Can You Get Life Insurance After A Cancer Diagnosis?

Can you get life insurance when you have cancer? That’s a question many patients ask themselves after a diagnosis, as they grapple with the reality that the future is uncertain—and they want to support and prepare both their families and themselves. Life insurance can be a valuable financial tool for cancer patients, with some policies that build cash value and others that allow beneficiaries to pay for final expenses in the case of a terminal diagnosis. However, it can be hard to envision such an outcome, especially when you’re young and healthy, which is why many people find themselves in the position of being diagnosed with cancer and not having life insurance. What are Your Life Insurance Options After a Cancer Diagnosis? Speak to your insurance provider and ask, can you get life insurance when you have cancer? Policies vary among companies, but it is common for those currently undergoing treatment, or who have been diagnosed within the last few years, to be ineligible for traditional term or whole life policies; depending on the company, however, they may allow them to purchase a policy but at a much higher rate. Consider a final expense policy, which is geared toward terminal patients who want to help provide for their families in their final days. Explore guaranteed issue life insurance policies. A guaranteed issue life insurance policy is a type of whole life insurance that does come with a much higher price tag and less coverage—but can be a good option for patients who’ve been denied access to other types of policies. There is no medical exam involved and applicants don’t... read more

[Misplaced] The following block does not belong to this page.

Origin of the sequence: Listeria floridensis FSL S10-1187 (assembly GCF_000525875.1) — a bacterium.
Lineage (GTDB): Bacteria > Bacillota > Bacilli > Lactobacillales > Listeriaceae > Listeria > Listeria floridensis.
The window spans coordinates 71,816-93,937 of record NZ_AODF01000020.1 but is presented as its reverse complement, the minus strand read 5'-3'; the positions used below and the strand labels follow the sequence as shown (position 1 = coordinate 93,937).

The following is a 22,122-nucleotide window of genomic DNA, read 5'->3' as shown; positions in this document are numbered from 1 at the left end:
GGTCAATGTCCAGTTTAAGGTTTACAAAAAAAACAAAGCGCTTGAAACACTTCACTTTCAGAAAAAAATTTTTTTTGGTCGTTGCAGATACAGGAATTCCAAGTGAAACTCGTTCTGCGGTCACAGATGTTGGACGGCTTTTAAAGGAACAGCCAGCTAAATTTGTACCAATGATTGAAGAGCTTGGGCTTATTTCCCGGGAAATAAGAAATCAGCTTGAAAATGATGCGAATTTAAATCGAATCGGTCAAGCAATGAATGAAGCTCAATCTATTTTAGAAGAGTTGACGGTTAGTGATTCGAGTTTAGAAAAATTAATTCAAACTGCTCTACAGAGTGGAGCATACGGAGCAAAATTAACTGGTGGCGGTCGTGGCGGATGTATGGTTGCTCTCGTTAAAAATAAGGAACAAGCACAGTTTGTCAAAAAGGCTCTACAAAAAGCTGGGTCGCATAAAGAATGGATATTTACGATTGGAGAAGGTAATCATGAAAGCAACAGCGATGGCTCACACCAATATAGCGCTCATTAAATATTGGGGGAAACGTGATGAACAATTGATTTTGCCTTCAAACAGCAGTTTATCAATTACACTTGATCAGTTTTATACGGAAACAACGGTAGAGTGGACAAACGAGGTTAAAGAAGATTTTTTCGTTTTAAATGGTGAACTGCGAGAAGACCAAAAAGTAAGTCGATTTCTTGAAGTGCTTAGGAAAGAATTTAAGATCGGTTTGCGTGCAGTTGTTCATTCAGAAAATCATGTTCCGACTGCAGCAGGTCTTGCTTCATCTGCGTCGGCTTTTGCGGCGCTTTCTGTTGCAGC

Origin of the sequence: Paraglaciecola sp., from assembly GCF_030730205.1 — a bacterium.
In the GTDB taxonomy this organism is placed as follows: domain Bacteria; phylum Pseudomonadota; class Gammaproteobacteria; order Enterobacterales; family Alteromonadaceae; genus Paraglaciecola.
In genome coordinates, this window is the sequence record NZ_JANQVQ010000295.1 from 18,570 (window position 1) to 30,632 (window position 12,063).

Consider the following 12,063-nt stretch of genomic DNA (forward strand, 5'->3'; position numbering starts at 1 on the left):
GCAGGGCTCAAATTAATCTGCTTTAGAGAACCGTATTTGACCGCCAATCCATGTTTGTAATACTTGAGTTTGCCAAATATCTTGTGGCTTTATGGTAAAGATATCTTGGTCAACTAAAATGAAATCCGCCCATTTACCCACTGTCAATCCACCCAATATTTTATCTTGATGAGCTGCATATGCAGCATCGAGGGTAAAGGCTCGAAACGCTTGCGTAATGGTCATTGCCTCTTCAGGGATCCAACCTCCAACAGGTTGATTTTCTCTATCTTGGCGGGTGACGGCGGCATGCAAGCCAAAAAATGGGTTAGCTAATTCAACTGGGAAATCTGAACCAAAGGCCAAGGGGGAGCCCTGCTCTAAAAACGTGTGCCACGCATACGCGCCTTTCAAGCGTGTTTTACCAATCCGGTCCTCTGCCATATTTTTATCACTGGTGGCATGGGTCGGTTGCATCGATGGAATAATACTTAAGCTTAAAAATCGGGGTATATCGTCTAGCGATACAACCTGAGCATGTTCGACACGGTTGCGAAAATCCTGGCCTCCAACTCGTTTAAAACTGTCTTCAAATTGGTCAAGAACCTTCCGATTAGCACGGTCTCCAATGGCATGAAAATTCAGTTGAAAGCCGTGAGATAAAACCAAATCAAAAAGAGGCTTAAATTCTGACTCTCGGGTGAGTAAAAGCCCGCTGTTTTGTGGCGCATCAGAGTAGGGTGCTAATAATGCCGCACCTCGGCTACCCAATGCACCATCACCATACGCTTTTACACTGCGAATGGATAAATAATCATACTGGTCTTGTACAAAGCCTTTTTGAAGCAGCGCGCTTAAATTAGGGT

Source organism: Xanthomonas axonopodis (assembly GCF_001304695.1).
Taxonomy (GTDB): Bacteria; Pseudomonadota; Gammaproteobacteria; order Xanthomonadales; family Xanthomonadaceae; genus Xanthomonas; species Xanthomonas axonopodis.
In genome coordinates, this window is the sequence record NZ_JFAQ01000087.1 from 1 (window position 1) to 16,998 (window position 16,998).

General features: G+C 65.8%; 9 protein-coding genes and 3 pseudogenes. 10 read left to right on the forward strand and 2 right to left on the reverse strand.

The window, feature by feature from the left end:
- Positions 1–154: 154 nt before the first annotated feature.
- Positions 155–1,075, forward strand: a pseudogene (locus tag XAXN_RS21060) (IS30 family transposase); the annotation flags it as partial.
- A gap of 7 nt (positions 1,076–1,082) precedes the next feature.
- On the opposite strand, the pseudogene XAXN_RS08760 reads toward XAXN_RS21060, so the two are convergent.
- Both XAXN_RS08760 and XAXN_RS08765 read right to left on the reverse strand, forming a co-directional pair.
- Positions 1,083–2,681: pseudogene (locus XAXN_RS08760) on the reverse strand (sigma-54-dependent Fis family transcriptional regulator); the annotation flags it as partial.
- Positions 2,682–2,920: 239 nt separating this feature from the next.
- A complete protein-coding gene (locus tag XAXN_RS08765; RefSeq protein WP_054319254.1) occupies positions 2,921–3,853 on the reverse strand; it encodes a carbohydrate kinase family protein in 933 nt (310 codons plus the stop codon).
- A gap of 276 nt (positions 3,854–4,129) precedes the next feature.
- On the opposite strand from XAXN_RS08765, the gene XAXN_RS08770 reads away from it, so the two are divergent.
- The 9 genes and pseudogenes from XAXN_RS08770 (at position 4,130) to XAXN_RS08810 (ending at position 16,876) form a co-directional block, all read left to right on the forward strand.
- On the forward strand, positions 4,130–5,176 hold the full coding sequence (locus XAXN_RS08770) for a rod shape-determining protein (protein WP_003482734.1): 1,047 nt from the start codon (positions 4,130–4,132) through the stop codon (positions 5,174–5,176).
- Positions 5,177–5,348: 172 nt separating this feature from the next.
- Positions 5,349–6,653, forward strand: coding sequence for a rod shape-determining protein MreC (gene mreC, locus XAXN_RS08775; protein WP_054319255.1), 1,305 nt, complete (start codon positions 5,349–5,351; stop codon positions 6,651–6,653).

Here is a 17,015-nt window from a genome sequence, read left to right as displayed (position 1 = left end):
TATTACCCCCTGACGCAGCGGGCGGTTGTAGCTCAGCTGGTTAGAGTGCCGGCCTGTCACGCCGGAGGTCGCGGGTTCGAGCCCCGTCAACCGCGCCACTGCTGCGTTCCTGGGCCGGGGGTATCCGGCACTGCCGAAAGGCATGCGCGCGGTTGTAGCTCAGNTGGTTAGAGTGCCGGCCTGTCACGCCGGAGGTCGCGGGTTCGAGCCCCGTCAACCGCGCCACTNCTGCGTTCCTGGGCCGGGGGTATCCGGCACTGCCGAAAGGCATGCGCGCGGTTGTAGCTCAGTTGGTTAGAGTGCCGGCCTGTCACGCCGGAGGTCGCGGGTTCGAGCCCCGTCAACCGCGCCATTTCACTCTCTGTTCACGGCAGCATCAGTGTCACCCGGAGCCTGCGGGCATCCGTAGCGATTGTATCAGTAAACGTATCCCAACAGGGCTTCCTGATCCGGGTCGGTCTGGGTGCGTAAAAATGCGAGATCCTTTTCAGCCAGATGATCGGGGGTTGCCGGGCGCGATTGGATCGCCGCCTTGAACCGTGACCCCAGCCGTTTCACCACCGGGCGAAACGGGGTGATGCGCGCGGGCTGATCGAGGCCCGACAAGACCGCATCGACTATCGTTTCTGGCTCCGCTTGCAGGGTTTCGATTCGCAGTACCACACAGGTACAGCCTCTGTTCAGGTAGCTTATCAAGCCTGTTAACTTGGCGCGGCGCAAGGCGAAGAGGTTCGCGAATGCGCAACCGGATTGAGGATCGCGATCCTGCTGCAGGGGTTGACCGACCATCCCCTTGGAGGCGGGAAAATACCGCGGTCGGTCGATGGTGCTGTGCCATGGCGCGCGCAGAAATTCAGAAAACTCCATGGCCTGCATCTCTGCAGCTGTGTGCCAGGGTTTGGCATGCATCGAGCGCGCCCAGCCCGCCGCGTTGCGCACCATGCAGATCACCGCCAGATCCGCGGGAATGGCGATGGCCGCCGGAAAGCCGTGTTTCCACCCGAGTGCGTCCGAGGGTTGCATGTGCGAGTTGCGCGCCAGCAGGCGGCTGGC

5 Benefits of a Living Benefit Loan

A living benefit loan can be a literal lifesaver for people facing critical illness. And, for those facing a terminal diagnosis, it can help ease the pain of their last days. Cancer and other serious medical illness can be a major financial obstacle: Some estimates are that more than 4 million Americans are suffering from financial stress related to cancer. What is a living benefit loan? Life Credit’s Living Benefit Loan program allows those with at least $75,000 in life insurance coverage to borrow up to half of their life insurance policy’s death benefit—no credit checks, no restraints, and no expectations. Here are just a few of the advantages a living benefit loan can have for you and your family: Zero loan payments: The policyholder has no obligation to personally repay the loan; the policy’s survivor benefit is responsible for the loan, and beneficiaries will then receive the rest of the death benefit. And, because the loan is secured by your life insurance coverage, you don’t need to offer collateral. Fast turnaround: A living benefit loan is a way for those in serious financial straits from a medical crisis to get cash fast. Medical bills for therapies, medications, and treatments can pile up quickly and can threaten to overwhelm someone who is already dealing with life or death matters. Instead of jumping through lots of hoops and red tape, clients typically receive their funds within three days of application. No premiums: Once you receive a living benefit loan, you can say goodbye to your insurance premiums, which allows you even more cash to help with your expenses. Flexibility: Life... read more

How to Avoid Bankruptcy After Cancer